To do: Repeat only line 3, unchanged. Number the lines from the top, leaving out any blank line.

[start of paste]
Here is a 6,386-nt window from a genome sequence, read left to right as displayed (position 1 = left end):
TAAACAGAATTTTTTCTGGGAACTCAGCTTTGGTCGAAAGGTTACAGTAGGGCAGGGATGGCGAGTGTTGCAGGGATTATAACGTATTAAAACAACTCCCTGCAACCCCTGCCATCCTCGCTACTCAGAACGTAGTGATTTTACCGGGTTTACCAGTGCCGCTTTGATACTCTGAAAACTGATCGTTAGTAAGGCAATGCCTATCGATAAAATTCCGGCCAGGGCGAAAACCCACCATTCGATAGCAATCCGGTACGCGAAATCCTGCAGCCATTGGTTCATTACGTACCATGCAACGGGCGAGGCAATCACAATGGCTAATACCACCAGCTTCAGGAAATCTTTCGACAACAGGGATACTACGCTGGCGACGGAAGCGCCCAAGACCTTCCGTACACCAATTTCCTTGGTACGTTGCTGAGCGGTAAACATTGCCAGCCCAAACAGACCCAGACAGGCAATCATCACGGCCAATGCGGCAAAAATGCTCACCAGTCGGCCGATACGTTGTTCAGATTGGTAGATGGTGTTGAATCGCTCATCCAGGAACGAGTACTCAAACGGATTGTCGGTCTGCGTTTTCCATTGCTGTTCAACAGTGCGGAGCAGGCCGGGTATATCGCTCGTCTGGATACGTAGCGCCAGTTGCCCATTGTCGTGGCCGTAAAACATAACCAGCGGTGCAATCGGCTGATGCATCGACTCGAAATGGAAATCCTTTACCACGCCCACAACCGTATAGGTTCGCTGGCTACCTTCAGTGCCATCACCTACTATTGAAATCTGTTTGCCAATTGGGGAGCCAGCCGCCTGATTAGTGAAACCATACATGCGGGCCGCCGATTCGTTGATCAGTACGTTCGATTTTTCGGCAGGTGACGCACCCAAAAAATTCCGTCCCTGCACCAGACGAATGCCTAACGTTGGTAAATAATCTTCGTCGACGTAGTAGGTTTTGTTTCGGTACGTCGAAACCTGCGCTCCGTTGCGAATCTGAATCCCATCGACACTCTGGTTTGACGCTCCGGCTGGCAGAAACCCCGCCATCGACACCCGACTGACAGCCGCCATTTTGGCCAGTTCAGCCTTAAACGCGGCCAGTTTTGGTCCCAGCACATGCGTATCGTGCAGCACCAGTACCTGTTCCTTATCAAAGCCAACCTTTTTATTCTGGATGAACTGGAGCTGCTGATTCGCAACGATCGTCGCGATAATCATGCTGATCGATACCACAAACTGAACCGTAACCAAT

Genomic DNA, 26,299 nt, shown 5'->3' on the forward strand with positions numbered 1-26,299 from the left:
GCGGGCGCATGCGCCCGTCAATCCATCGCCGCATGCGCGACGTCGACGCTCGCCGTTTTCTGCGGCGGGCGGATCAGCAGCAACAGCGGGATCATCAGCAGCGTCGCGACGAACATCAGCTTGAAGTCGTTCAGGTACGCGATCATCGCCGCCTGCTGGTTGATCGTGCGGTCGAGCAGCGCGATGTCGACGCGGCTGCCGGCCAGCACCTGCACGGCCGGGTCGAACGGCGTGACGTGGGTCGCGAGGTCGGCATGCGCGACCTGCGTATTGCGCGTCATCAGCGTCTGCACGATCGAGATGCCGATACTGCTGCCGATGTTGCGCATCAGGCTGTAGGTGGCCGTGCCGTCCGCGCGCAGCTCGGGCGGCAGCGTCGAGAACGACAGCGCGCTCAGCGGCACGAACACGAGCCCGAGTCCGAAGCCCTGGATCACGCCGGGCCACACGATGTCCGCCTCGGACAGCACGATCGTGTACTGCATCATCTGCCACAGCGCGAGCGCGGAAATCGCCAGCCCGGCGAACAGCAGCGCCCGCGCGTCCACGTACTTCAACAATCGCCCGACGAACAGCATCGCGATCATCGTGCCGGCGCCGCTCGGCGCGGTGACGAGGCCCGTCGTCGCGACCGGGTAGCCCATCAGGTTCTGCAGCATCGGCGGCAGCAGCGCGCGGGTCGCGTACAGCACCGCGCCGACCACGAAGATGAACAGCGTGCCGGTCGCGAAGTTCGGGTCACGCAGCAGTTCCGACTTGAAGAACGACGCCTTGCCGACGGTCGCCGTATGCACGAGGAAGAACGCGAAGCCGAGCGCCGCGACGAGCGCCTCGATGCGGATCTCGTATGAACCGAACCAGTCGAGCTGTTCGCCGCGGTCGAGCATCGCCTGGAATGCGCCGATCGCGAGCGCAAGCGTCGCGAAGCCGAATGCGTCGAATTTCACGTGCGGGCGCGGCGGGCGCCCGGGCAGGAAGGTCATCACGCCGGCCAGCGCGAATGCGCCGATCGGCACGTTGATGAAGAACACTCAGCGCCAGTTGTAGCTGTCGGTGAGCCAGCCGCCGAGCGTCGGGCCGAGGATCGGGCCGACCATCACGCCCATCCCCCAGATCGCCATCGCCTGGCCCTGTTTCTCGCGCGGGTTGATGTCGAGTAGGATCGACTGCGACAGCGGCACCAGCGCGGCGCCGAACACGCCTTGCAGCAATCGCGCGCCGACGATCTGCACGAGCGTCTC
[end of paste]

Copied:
Genomic DNA, 26,299 nt, shown 5'->3' on the forward strand with positions numbered 1-26,299 from the left: